Wednesday, October 21, 2015

Strong as Gravity: Christmas Is Coming

It's mid-October, 2015, and week ago a promise was made here not to mention religion - for at least another week. Well, week's up, and Christmas is coming, at least at a card store in Texas. In the back, behind the showroom and below the two-story shelving racks, crates of cute cards and pallets of other pleasant stuff of placid wisdoms and useful activity are arriving by the truckload. Above the unopened boxes filling the floor, the manager is balancing herself on the top shelf at second-story level, leaning over without the slightest hint of fear, arms open, waiting to have one of the part-time clerks pitch up the first of the lightest boxes from the cardboard bazaar below.

Iraq kicked into consciousness, once again. The manager's balancing act was clearly an improper yet admirable civilian effort to secure the floor from becoming the likeness of a wartime TOC (Tactical Operations Center) being primed in its infancy for operational support of an important upcoming strategic mission.

More to the point though, the image was disturbing because in a former lifetime I had once worn the hat of a proud union elevator constructor for 10 years. Gravity I know well. The subject is embedded in the physical psyche of anyone who in the course of a day's work might have the duty to walk an H-beam at 80 feet, chain-fall wrapped tightly over his shoulder, and lanyard securely attached to his waist, the target being an attachment point 12 feet down the beam, where ladder then meets worker who promptly ascends to the final destination 8 feet above, where it is wrestled off the shoulder and attached to the overhead. The whole of it, of course, is made possible by the human conveyance thus described.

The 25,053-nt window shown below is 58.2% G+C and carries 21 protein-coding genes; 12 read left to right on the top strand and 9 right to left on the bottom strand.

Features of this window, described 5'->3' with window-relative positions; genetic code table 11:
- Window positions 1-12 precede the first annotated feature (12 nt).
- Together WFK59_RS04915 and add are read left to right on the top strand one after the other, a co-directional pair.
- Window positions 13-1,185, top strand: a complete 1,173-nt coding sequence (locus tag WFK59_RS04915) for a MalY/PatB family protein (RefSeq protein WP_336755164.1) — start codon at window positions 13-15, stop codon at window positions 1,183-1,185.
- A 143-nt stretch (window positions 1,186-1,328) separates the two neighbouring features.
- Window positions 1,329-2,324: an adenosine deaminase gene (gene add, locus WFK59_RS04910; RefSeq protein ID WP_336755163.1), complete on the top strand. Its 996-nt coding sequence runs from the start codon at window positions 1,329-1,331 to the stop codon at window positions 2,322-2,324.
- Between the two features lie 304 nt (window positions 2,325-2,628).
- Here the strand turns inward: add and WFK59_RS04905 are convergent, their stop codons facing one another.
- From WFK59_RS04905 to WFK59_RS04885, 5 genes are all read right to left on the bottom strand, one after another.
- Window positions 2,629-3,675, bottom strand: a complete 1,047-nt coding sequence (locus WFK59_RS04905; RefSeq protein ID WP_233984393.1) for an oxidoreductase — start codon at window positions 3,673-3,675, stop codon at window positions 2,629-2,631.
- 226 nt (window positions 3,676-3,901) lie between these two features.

It is in the recollection of such memories that I am fond to recall similar times when, more than once, my sturdy Catholic coworkers, who also worked often at elevated levels, and who, when challenged to go forth with similar daily missions, would observe a quick moment of silence accompanied by the total absence of body movement other than to self-cross properly before embarking. The rest was considered not much more than the mundane activity of a day in the life of an elevator constructor; of this, but not so much of Christmas, I speak with great affirmation as a SME (subject matter expert).

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